Nagoya: Old & New

10 Jul

I was afraid I wouldn’t have anything entertaining to say about the last three days here in Nagoya, but I realized that I really didn’t need to add any colour commentary. Japan speaks for itself. The utter singularity of their culture is so fascinating; there really is no other place like it. For example:

For my first night out, Kurisu took me to join some of his colleagues at a place called Beer Garden Maiami, which was like a combination all-you-can-eat-buffet, endless beer fountain, cabaret, and barbecue. If it sounds like a complete clusterjam, that’s because it is:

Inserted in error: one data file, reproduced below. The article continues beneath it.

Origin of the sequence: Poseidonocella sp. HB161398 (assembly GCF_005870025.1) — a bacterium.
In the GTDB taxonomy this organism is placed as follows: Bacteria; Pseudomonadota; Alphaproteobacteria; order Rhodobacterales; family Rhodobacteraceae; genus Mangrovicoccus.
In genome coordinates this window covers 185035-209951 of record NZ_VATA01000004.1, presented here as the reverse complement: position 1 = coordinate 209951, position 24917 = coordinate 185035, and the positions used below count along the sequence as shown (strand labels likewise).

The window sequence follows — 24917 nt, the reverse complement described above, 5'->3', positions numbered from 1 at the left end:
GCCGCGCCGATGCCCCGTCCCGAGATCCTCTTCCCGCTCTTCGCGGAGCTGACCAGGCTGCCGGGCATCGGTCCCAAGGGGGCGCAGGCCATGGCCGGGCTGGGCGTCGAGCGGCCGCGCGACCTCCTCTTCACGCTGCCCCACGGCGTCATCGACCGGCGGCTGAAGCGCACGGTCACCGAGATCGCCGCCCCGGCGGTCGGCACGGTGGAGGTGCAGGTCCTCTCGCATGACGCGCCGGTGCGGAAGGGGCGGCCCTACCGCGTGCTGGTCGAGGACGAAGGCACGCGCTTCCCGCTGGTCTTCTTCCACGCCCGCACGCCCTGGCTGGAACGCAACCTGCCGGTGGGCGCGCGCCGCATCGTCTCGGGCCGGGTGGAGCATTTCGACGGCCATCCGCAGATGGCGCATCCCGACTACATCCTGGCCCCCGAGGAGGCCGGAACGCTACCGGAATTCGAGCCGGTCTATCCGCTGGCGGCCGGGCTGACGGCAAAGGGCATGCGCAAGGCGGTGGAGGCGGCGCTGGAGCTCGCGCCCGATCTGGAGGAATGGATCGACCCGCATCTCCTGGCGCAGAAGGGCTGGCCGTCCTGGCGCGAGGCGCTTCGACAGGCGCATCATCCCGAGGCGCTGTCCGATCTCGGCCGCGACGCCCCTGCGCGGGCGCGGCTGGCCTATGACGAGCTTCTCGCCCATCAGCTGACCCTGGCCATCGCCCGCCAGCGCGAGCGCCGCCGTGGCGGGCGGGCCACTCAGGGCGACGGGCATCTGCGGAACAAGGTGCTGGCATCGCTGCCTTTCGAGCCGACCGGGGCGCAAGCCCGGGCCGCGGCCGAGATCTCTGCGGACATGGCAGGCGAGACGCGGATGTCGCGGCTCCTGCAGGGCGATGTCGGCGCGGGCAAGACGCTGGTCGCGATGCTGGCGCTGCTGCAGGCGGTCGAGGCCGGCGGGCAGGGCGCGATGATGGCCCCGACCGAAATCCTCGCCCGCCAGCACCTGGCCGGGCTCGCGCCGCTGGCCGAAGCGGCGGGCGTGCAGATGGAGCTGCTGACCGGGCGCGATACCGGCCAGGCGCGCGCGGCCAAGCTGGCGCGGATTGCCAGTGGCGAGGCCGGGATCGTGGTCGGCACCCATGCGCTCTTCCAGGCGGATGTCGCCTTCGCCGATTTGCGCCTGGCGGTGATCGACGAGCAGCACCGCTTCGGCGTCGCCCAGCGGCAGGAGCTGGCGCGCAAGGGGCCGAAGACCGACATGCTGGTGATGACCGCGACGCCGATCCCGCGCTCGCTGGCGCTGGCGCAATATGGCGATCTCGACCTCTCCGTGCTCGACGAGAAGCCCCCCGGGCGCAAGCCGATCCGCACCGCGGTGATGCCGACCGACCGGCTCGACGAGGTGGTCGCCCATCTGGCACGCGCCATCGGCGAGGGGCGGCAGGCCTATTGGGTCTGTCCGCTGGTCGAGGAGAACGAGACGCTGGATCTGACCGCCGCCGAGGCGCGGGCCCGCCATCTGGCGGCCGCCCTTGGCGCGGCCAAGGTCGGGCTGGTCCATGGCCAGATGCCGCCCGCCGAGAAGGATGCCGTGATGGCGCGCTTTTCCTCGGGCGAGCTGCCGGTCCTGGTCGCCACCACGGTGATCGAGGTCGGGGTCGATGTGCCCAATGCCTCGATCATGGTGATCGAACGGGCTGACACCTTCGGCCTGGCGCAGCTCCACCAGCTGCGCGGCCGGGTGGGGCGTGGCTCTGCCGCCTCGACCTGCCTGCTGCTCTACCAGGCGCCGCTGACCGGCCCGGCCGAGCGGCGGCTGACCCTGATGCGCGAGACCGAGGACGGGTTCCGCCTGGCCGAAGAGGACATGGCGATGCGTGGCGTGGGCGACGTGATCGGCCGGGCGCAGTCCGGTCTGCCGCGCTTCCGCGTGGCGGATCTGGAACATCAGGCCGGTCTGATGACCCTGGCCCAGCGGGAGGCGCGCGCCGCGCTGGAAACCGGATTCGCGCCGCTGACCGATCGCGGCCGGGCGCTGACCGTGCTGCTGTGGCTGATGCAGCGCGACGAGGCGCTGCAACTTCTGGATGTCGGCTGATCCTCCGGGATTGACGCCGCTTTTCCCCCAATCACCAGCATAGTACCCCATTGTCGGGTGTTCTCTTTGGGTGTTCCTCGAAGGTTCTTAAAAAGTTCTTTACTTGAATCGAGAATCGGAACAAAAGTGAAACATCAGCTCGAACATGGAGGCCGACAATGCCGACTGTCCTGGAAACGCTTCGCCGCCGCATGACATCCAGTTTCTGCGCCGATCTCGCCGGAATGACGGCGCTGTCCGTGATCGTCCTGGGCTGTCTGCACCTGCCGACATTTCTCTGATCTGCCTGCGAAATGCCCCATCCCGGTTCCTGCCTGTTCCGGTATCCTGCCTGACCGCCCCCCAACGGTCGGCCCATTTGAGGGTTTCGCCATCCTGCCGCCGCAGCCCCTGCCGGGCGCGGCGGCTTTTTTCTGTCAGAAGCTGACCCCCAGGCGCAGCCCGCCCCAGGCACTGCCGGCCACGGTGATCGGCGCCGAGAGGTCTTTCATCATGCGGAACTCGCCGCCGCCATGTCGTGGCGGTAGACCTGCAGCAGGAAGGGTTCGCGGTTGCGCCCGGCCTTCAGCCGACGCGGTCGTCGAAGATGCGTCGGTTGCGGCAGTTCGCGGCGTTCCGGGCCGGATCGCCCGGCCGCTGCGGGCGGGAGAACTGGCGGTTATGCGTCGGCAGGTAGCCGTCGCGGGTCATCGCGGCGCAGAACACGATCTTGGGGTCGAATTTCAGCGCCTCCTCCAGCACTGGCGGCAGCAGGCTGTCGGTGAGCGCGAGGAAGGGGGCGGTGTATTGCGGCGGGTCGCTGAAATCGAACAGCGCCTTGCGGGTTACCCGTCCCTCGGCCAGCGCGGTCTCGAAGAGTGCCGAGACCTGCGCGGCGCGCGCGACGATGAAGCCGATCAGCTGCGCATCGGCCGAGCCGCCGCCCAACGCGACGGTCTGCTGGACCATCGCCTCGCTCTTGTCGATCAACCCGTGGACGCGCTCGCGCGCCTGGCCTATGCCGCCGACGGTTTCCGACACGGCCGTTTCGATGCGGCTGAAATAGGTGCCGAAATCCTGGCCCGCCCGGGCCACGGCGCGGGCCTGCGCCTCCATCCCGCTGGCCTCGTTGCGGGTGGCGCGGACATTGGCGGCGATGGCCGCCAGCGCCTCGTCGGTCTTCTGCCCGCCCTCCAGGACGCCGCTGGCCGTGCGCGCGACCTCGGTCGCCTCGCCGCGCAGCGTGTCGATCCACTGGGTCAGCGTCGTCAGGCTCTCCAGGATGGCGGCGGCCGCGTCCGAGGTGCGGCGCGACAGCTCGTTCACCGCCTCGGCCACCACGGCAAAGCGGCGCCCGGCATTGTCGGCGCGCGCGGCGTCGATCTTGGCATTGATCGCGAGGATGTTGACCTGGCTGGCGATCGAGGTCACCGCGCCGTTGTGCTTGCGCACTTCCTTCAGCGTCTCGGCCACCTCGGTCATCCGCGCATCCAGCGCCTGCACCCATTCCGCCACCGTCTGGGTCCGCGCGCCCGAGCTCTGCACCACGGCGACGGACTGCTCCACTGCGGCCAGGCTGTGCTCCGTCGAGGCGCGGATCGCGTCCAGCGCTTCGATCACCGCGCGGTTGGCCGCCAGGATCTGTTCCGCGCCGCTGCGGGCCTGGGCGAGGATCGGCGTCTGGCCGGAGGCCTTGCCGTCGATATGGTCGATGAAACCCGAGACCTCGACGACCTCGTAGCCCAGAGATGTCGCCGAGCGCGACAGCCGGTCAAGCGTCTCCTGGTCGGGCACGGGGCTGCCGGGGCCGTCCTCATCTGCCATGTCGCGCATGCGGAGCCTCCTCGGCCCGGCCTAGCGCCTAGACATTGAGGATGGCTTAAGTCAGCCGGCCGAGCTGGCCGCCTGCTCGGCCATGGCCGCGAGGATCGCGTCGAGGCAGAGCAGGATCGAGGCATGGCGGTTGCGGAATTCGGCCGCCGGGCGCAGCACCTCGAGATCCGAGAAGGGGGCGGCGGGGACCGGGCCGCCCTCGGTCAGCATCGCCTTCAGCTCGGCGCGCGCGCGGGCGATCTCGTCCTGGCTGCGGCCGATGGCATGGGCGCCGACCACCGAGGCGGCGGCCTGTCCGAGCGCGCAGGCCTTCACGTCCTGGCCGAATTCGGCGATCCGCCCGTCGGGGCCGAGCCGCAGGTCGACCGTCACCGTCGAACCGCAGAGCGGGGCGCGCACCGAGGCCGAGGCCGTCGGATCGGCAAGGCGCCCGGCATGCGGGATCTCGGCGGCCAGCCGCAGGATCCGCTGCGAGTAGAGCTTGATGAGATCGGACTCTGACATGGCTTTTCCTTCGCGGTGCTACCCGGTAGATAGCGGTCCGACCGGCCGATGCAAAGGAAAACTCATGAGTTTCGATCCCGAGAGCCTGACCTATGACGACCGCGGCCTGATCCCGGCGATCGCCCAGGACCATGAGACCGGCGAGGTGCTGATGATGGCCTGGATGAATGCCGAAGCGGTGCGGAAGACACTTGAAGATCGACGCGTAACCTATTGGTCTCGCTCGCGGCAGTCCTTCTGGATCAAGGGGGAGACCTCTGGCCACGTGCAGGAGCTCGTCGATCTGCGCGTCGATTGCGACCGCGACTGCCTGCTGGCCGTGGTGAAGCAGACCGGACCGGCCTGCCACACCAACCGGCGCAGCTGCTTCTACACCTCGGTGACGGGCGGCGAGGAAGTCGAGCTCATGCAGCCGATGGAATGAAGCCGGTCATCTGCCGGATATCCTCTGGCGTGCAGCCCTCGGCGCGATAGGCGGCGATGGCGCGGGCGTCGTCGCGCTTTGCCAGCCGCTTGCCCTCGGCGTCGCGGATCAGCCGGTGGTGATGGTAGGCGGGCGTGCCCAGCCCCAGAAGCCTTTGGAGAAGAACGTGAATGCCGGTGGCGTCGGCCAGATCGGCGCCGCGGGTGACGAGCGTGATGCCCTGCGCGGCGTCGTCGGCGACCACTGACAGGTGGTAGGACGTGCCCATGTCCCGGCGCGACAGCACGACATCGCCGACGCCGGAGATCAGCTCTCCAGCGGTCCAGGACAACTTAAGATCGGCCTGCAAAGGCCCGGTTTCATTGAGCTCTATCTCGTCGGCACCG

IMG_1370Watching the crowd jostle and dance and scream and throw their hands in the air for what was ostensibly a seedy b-grade late-night bubblegum-pop cover act, it occurred to me that there simply was no Western analogue for what I was seeing. The Japanese work themselves nearly to death during the day, and are grateful for any release whatsoever from the banality of their jobs once the sun goes down. I’m beginning to think that’s why all the advertising and iconography here is so colourful and vivid: it’s like, “Hey, don’t be blue! We know your life sucks, but we can make it better!” And in this context, better means “cooking highly-questionable raw meat on a brazier at your table on a tenth-floor outdoor patio and sucking back pint after pint of beer in forty-degree heat”. God I love it here.